Safety tips this Christmas
The Jamaica Constabulary Force has offered bits of advice for the general public for a safe Christmas.
. Ensure that valuable personal possessions (e.g., cash and high-end electronic devices) are properly secured or concealed. We encourage persons transporting large sums of cash to utilise cash escort services offered by private security companies.
. Thieves are utilising motorcycles and other vehicles to commit robberies. Be aware of your surroundings. Avoid using devices like earphones while commuting. Trust your judgement, if you feel there may be a threat, go somewhere safe such as your nearest police station.
. Avoid wearing excessive jewellery, particularly gold, especially when walking in areas with high pedestrian traffic.
. Always ensure that your house and car keys are easily accessible to minimise the time it takes to enter homes and vehicles.
. Walk in well-lit areas and avoid walking alone. If you think you are being followed, trust your instincts and proceed to a crowded area, maintain your vigilance, and go to the nearest police station, if possible.
. Do not leave valuable items on motor vehicle seats or areas within the vehicle that make them visible to passers-by.
. Persons using ATMs are also urged to be vigilant and protect their debit/credit card information. Avoid using ATMs in secluded areas.
. Travellers are urged to be alert at the airport and be mindful of people who are not legitimately authorised to load and unload vehicles or provide transportation. If you believe you are being followed, proceed to a busy location and contact the police immediately.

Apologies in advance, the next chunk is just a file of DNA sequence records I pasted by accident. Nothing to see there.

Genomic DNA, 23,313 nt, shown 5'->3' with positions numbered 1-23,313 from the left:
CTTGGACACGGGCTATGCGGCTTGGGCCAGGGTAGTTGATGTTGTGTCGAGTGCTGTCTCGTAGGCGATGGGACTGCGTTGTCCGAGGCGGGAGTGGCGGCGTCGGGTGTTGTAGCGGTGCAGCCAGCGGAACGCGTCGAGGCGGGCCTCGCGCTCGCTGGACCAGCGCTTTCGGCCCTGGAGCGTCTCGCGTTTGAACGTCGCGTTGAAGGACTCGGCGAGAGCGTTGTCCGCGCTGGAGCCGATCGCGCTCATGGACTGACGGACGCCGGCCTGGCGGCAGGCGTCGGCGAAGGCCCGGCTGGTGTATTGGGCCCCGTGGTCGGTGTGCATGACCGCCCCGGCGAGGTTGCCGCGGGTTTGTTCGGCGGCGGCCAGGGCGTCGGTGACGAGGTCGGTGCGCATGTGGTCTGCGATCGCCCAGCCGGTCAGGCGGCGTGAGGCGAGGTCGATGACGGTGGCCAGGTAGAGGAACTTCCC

. During the festive season, more persons may be out in public conducting business. So wear your mask and maintain your physical distance.
. Avoid contact with anyone who you suspect may be sick.
. Avoid touching your face, mask, eyes, nose and mouth.
. Travel can increase the chance of getting and spreading the virus that causes COVID-19. Staying home is the best way to protect yourself and others.
For family gatherings:
. Encourage guests to bring food and drinks for themselves and for members of their own household only. Avoid potluck-style gatherings.
. Wear a mask while preparing food for or serving food to others who don’t live in your household.
. Use single-use options or identify one person to serve sharable items, like salad dressings, food containers, plates, utensils and condiments.
. Consider and prepare for what you will do if you, or someone else, becomes sick during a family visit. What are the plans for isolation, medical care, basic care, and travel home? Remember, there is mandatory 14-day quarantine for guests arriving in the island.
SAFETY AT HOME
. Invest in safety features for your home, which may take the form of sturdy locks and doors, or more advanced home security systems such as alarms and CCTV cameras.
. Be careful who has access to your home. Crafty robbers sometimes pose as household employees, such as gardeners and domestic helpers, and then use the opportunity to steal items from your home.
. Since children will likely be at home for the holidays, teach them not to speak to strangers and to shout for help if they feel unsafe. Also, teach them to never give out personal information and how to contact the police.
. When taking public transportation, especially taxis, always remember to note the licence plate number, colour, and make of the vehicle. Always let someone you trust know when you board a taxi and share this information with them. Be wary of drivers who ask you to divert from planned routes. Turn on your device location setting on smartphones.
. Taxi drivers are also being warned to look out for criminals who pose as genuine passengers. Do not divert from planned routes.
. Do not drink and drive, and ensure your vehicles are properly secured.
. Obey all road codes when travelling, and comply with the instructions of the police.